The Art of Camera Use in Remote Meetings

2 minute read

In the era of remote work, the camera has become our best friend and worst enemy. At Opreto, we’ve discovered how to tap into its power without succumbing to energy drain. It’s not about being “on” all the time, but rather being “on” when it truly matters. Take, for example, our interactions with clients during standard agile ceremonies or other meetings. In these instances, our commitment to camera time is unwavering – a total 100% engagement. Our promise is to provide a professional, fully present service.

However, things take a different turn internally. A full day with the camera rolling can be like running a marathon, eventually leading to “Zoom fatigue.” Being perpetually “on” can damper our energy levels and productivity. Here, we kick back a bit. Camera use isn’t merely an on-off switch. It’s more of a dial, adjusting with the intensity of the meeting at hand.

Think of a casual discussion around new features or bugs. Seeing our team’s reactions can be valuable. Facial expressions signal agreement or confusion, enhancing our communication and mutual understanding. Visual cues strengthen our communication, helping us understand and respond better.

In these sessions, camera use is encouraged. It supports the ebb and flow of ideas. It keeps us engaged. It helps us read between the lines. However, it’s not an ironclad rule. Need a camera break? Go for it. Just stay tuned in.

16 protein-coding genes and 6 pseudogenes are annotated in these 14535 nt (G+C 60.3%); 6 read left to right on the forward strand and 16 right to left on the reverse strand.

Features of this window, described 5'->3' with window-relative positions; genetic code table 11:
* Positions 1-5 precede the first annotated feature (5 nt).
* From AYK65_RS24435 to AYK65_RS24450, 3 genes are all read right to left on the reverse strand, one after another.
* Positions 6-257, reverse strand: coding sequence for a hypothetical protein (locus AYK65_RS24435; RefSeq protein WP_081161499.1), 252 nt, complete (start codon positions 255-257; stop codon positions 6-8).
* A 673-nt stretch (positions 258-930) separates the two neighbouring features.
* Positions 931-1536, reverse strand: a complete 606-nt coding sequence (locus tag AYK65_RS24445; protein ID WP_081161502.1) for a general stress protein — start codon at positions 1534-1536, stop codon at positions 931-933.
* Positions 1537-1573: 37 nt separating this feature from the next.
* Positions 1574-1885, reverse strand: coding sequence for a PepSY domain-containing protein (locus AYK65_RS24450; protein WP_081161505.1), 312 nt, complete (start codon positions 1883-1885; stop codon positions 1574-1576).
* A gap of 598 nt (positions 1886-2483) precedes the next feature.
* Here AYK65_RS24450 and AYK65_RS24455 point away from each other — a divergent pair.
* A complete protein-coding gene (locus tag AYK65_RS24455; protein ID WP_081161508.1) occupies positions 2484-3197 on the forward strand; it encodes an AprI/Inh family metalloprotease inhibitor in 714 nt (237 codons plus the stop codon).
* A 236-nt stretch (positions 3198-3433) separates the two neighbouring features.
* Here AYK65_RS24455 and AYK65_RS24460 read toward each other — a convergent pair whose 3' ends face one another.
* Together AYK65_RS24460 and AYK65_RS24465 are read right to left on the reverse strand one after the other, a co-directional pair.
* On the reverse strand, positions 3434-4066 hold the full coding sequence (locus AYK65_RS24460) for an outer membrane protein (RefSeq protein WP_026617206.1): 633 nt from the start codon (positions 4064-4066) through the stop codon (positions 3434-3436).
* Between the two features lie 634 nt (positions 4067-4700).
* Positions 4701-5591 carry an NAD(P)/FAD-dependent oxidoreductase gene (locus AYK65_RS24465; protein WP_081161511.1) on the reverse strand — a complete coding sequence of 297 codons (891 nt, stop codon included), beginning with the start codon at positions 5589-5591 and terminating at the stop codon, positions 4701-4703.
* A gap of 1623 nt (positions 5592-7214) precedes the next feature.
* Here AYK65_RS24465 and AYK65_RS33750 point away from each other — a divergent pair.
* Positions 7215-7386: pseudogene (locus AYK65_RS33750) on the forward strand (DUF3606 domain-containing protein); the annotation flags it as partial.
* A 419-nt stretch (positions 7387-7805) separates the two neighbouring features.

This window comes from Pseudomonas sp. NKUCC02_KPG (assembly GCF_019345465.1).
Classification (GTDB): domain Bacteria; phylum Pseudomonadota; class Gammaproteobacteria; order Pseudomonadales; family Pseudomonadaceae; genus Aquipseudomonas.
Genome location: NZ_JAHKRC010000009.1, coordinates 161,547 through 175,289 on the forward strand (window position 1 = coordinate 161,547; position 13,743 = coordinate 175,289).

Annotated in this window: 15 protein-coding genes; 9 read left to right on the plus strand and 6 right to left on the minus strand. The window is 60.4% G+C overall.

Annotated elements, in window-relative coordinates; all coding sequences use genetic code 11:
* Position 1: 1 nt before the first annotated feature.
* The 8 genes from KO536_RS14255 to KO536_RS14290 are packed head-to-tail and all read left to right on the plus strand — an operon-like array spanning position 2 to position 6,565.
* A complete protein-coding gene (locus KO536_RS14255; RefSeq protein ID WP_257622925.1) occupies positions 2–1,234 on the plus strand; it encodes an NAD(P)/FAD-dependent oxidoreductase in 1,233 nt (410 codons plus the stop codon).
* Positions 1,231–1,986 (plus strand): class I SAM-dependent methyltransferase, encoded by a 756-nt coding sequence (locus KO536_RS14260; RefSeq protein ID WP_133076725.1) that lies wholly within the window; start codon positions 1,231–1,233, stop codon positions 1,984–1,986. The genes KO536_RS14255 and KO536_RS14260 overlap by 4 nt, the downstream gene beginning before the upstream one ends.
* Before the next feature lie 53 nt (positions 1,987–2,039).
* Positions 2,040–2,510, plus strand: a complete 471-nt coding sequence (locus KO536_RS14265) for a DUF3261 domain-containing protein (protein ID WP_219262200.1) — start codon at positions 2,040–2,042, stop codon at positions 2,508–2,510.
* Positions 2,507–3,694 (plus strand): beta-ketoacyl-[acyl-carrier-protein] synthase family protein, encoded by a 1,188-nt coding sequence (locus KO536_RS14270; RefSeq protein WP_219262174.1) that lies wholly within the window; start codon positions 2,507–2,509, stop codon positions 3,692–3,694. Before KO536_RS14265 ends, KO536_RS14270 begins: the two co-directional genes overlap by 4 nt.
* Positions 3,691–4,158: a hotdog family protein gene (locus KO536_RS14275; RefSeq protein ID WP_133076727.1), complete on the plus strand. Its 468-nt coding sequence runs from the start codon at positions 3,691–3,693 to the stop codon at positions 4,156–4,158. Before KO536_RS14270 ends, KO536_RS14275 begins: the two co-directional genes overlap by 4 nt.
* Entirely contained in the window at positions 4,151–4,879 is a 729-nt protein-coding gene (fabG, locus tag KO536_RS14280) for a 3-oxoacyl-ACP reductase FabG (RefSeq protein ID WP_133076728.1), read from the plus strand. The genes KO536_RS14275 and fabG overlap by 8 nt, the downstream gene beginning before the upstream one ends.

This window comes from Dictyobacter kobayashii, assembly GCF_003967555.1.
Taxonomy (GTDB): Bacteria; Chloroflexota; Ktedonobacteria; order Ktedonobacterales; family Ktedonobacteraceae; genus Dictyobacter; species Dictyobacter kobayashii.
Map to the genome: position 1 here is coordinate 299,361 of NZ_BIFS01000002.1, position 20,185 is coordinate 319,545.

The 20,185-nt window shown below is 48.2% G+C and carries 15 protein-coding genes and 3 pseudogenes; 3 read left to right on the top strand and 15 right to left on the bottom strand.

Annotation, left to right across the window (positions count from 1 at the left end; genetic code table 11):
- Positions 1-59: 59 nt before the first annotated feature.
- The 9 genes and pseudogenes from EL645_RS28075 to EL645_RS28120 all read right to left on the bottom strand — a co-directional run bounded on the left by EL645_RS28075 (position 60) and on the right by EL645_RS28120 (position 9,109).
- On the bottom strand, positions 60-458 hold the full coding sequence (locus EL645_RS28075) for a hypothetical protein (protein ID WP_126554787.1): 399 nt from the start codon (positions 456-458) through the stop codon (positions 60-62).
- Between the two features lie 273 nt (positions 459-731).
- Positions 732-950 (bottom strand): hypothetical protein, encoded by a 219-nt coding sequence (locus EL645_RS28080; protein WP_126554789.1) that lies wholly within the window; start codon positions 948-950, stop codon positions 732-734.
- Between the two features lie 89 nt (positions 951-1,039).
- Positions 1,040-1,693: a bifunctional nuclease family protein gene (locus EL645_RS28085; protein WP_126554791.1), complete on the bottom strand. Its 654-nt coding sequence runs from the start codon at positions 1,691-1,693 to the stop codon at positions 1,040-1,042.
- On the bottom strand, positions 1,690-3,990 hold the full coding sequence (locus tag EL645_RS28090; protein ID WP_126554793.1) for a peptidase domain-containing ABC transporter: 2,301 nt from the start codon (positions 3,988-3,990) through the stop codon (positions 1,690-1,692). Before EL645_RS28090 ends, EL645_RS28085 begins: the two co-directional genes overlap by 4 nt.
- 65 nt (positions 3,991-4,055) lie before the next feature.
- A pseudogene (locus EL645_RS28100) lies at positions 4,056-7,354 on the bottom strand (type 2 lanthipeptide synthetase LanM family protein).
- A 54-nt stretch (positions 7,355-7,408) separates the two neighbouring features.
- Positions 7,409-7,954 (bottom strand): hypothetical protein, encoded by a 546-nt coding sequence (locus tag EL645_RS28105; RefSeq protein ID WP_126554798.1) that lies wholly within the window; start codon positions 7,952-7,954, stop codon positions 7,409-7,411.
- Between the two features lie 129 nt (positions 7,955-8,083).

Now, imagine a pairing session. Here, our focus is laser-like. We’re deep in code, working with precision. Our primary form of communication? The code itself and the driver-navigator verbal exchanges around it. Visual interaction takes a back seat.

In these sessions, camera use is optional. It’s less about seeing and more about doing. We’re glued to the code, not to each other’s faces. The quality of our work is independent of our camera status. It’s all about our expertise and collaboration.

So, what’s the bottom line? Camera use is a tool, not a rule. It enhances our work, but it’s not always necessary. It depends on the context.

When we’re with clients, we show up fully. We’re on camera, actively participating. It’s about being present and professional. It’s about building rapport and trust.

Internally, we adjust as needed. In discussions, we use the camera for better interaction. In work-intensive sessions, we let the work speak. It’s about being flexible and effective. It’s about balancing our energy and productivity.

In a nutshell, the proper camera use is adaptable. It scales with the meeting’s intensity. It supports our work without draining us. It’s a balance of connection and comfort, professionalism and productivity.

It’s about being “on” when it counts. So, switch on that camera when needed, and switch it off when you need a breather. Stay flexible, stay productive, and keep doing great work. That’s the Opreto way.